Bowling For Soup – InterviewTweet
Texans Bowling For Soup cut a striking image on stage. The fun loving four-piece are an instantly recognizable entity, with their chunky axe-man Chris Burney and bouncing, vivacious live style. You might not think it to look at them, but the band itself is now old enough to drink (though clearly that particular pastime started well before the music). It turns out they nearly fell apart before reaching school age: “we celebrated eighteen years in June”, bassist Erik Chandler explains. “Probably five years in we got a new drummer, replacing Lance with Gary and it literally changed the attitude of the band. We were starting to not really get on very well at that point. The new drummer came in and all of a sudden we were all hanging out again. The old drummer was a source of tension, as he didn’t really want to go on, and he didn’t really want us to go on without him.”
At the time, Bowling For Soup were only a moderately prosperous entity; their most successful albums ‘Let’s Do It For Johnny’, ‘Drunk Enough To Dance’ and ‘A Hangover You Don’t Deserve’ still ahead of them. All of them were to appear on pop-dominated label Jive; a glistening time in the band’s career, accompanied by a relationship that was eventually to become very sour. Remembering the period still brings a tinge of disappointment to Erik’s voice, particularly with regards to the ‘Best Of’ album. “We had nothing to do with the best of. When we left Jive, we found out six weeks later that they were releasing it. We had no input on it, we had no say on its release and we don’t encourage people to purchase it. They’re definitely not the songs we would have picked. We are considering doing a ‘Greatest Hits’ on our own label.”.
Despite their successes, with hindsight Erik sees the label and the band as a poor match: “We developed the reputation around Jive that we didn’t listen to our product managers, and we just did what we wanted to anyway, which was pretty much true. We were an experiment, because it was a pop label, and they wanted to sign this rock band and see what they could do with it. They were still trying to apply the same old pop formulas to what we were doing. It kind of doesn’t work that way in our world. All our suggestions would fall on deaf ears, and they would set about their plans for marketing, and we would set about our plans. Within a few months they’d be like ‘we should do this’ and we’d already set it in motion two months before. They just didn’t know what to do with us”.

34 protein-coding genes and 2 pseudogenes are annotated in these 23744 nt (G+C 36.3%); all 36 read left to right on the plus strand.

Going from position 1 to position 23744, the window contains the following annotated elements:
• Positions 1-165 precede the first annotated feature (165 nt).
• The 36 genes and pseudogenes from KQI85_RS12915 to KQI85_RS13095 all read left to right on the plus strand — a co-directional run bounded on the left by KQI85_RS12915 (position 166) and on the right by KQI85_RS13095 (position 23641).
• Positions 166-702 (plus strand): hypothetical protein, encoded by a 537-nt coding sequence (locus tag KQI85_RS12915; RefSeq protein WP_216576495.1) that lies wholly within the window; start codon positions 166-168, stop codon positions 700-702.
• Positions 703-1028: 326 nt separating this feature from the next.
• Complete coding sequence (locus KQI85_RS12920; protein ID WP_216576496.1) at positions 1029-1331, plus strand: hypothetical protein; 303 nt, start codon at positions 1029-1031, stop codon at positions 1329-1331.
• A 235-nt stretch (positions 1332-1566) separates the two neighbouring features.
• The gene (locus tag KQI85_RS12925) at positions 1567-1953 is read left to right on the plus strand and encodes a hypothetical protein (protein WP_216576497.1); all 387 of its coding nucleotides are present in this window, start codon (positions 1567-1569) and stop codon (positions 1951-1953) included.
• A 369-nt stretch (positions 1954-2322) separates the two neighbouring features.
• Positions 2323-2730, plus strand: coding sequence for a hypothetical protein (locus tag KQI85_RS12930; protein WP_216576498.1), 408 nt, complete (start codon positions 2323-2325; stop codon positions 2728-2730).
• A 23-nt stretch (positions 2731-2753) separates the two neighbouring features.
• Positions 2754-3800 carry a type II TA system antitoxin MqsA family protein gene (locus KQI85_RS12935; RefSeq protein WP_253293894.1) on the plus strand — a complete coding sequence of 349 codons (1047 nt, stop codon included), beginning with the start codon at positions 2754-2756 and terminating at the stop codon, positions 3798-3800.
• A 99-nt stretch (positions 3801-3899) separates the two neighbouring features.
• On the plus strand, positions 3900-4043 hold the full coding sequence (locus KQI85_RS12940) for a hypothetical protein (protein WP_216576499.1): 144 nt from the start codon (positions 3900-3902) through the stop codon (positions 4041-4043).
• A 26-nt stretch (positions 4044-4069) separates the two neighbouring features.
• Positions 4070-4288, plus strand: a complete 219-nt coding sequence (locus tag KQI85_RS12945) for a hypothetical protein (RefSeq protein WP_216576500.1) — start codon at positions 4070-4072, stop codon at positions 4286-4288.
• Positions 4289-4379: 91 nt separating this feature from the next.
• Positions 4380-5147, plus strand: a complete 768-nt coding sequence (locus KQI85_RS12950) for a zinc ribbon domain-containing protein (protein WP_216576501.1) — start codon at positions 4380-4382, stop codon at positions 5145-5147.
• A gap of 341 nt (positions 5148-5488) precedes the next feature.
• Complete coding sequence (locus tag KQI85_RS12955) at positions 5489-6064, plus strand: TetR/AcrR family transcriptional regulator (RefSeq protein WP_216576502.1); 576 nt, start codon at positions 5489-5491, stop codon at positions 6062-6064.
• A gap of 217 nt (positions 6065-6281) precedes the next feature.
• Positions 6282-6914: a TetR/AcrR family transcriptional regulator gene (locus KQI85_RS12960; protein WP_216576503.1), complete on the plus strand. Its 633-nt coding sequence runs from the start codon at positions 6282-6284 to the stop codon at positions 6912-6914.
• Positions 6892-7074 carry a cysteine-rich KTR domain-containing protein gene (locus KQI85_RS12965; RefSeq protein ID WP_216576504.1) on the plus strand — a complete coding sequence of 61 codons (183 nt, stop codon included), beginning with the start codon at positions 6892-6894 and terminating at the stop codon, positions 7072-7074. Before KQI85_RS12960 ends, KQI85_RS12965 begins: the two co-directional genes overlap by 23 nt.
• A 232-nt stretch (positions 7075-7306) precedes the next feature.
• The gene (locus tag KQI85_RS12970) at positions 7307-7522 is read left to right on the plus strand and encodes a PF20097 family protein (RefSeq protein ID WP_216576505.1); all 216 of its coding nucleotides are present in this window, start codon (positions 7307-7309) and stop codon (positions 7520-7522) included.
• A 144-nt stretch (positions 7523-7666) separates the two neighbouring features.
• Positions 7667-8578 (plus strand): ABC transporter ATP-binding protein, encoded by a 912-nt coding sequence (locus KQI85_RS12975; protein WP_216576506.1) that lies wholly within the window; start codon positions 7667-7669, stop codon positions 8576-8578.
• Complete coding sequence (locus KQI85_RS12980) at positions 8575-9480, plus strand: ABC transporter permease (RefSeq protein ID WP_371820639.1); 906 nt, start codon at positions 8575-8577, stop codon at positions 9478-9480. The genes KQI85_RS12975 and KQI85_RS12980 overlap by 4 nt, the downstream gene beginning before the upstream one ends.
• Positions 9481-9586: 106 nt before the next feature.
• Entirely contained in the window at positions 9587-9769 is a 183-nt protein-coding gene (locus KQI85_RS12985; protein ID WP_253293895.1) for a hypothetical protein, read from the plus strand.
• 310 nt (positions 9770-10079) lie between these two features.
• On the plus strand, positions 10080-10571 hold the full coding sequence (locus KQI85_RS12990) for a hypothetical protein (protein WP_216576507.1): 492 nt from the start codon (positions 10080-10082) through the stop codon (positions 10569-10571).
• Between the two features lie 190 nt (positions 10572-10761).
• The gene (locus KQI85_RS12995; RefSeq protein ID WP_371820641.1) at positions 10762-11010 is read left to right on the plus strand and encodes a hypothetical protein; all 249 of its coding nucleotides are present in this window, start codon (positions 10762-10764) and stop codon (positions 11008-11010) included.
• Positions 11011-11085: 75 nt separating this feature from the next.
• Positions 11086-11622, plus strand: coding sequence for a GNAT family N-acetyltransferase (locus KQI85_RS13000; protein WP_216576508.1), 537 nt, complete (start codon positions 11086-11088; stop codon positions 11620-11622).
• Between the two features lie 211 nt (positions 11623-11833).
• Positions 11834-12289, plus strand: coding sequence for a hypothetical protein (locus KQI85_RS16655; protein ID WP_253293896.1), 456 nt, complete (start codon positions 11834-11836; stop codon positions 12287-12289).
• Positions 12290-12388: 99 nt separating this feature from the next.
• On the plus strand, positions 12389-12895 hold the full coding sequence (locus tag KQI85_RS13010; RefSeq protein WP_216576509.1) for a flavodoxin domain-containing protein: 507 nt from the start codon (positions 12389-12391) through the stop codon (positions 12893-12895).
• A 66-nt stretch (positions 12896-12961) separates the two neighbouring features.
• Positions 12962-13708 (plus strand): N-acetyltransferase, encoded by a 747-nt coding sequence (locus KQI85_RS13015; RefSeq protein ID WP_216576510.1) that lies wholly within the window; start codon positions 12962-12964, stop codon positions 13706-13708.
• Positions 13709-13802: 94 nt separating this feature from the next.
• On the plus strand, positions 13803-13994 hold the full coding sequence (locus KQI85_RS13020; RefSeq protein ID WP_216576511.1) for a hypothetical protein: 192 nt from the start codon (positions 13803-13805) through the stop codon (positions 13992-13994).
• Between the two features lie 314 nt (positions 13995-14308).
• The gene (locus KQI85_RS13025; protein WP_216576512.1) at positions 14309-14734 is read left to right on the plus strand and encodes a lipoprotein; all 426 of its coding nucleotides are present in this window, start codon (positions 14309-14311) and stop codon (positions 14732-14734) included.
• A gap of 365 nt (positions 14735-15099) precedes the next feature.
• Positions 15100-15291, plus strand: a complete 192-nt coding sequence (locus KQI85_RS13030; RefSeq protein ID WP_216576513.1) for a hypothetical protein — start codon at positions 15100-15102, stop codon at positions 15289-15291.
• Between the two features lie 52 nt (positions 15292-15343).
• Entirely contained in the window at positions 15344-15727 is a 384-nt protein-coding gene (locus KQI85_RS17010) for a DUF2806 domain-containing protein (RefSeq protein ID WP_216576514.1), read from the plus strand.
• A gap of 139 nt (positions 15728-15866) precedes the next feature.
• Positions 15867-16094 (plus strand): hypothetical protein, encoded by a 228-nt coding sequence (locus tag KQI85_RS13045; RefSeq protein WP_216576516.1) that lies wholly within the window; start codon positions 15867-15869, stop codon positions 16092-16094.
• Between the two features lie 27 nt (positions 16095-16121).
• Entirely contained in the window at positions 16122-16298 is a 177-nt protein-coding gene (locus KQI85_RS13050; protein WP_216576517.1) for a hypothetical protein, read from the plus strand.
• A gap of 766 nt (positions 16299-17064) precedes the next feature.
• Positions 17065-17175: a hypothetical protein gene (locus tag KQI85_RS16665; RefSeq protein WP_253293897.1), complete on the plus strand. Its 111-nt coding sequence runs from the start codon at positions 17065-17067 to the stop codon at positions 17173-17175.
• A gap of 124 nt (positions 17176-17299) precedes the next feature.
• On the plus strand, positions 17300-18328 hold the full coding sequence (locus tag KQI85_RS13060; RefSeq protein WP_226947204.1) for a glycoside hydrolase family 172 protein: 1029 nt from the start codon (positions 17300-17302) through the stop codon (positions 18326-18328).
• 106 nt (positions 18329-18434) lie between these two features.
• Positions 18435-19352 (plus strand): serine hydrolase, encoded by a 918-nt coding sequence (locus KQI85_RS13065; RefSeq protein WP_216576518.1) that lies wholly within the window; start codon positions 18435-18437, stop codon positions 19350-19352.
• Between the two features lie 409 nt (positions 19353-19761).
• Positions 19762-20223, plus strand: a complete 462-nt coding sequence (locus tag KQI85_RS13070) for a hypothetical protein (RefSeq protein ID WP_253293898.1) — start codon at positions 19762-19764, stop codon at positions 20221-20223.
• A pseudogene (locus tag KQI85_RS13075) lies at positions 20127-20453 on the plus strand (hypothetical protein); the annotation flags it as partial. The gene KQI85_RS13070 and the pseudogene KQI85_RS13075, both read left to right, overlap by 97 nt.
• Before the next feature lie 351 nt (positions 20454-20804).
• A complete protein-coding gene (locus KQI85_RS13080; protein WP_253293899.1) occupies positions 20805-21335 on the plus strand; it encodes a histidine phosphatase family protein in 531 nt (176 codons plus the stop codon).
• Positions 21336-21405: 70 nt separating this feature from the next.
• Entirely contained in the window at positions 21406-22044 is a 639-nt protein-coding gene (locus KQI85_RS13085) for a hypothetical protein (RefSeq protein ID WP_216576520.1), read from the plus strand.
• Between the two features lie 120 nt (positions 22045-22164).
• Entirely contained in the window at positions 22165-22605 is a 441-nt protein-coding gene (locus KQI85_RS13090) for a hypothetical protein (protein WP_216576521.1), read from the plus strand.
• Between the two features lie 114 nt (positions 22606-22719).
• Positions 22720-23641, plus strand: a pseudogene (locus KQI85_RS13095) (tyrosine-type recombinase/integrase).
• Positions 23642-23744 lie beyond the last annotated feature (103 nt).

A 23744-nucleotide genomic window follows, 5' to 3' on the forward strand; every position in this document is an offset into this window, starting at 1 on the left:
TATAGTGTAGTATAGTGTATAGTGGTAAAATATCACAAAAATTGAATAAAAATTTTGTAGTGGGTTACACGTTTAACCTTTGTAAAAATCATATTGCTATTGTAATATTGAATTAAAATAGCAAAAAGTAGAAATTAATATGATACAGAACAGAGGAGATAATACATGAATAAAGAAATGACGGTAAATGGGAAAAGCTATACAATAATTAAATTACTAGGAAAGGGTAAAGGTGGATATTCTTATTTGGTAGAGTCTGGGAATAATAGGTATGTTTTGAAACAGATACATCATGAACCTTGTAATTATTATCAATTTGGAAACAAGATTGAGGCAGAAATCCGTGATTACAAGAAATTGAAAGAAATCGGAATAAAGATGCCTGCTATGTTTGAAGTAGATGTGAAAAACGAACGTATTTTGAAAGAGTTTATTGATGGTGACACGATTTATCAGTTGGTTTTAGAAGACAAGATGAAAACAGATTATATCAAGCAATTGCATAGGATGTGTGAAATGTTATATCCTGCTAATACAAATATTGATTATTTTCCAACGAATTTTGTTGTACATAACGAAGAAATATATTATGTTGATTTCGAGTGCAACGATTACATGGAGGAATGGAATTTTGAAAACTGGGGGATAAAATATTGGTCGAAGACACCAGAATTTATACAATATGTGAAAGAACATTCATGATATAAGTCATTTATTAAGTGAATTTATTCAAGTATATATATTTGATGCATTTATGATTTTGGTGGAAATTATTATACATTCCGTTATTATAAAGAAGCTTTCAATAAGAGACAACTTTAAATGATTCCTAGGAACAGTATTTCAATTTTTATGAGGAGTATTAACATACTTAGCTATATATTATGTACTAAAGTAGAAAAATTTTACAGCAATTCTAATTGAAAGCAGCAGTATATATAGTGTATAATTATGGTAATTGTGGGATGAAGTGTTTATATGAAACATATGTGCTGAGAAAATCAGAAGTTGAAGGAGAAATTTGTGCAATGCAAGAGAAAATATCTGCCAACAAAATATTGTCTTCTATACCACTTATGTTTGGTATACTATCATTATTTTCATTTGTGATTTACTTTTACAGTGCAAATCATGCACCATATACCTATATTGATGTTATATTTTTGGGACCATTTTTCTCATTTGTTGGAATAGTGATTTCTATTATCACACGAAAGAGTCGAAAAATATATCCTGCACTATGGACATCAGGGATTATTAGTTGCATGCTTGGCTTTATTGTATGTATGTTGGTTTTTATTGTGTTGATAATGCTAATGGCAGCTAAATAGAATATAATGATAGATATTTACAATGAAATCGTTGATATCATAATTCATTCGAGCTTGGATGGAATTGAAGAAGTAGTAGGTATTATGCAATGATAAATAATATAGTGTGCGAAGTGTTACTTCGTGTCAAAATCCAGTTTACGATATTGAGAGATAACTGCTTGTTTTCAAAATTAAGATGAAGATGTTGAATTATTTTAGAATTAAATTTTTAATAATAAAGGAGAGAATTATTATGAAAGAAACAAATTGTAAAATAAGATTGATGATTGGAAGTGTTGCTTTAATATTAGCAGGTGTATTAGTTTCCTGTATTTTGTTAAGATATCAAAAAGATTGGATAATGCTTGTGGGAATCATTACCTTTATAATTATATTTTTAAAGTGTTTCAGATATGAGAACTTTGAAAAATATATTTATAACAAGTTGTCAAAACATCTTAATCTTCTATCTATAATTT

“The last album we did with Jive, ‘Sorry For Partyin’, we recorded, put it out and they dropped us four weeks later. Honestly, we were in the middle of touring that album when we got the news that we were getting dropped. It took the wind out of our sails for about an hour and a half. Then we realized, ‘this is what we’ve been trying to do for years’. A couple of years before that we’d actively pursued getting out of our contract. It didn’t make sense at the time so we stuck it out. We’d almost fulfilled the contract anyway, so we had decided to power through and see what happened. It all turned out for the best. Now we’re absolutely in charge of our own destiny, we get to make all the decisions.”
In more recent times, then, while less commercially successful, Bowling For Soup have been entirely in charge of their own destiny, and have found the experience to be far more satisfying. “Our first move after getting dropped was to go into the studio and record an album without any outside influence, we decided to worry about how to put it out afterwards. Very quickly we got the opportunity to start our own record label, so that’s what we did. With the recording process for the next one, ‘Fishin’ For Woos’, we recorded it in two weeks. We had spent a month to six weeks on the previous couple. We just got in there, guitar, drums and bass, and made an old school Bowling For Soup album.”